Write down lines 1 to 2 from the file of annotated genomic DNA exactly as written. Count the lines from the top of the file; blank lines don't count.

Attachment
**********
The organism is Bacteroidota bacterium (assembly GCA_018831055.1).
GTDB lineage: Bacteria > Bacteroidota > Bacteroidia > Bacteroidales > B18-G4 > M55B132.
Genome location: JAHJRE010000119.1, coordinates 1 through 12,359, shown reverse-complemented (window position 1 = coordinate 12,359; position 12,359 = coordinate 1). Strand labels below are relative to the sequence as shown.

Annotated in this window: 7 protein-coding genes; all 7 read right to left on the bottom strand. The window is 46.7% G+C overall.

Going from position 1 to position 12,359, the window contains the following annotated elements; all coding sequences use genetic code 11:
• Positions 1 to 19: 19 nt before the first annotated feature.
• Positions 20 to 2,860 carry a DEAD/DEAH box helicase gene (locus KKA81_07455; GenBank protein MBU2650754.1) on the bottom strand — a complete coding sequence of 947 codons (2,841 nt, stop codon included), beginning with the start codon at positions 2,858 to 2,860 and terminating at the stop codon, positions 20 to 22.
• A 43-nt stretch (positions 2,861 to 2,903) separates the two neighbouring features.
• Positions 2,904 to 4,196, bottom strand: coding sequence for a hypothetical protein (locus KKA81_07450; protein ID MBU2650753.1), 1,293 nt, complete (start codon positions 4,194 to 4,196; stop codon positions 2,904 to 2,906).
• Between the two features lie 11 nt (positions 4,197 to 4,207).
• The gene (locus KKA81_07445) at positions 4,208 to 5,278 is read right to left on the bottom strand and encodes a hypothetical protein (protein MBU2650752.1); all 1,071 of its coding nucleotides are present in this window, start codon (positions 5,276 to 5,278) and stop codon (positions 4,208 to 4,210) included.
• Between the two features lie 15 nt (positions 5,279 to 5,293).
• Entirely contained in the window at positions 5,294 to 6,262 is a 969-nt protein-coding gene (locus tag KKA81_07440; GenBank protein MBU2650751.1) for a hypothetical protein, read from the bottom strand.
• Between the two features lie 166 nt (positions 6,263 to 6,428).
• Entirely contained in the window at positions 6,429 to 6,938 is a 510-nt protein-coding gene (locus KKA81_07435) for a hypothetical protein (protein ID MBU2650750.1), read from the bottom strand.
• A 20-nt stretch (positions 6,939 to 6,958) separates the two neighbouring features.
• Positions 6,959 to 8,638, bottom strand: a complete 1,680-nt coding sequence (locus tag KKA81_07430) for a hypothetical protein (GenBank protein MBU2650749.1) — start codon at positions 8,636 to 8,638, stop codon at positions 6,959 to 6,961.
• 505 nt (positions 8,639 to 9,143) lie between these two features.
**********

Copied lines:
The organism is Bacteroidota bacterium (assembly GCA_018831055.1).
GTDB lineage: Bacteria > Bacteroidota > Bacteroidia > Bacteroidales > B18-G4 > M55B132.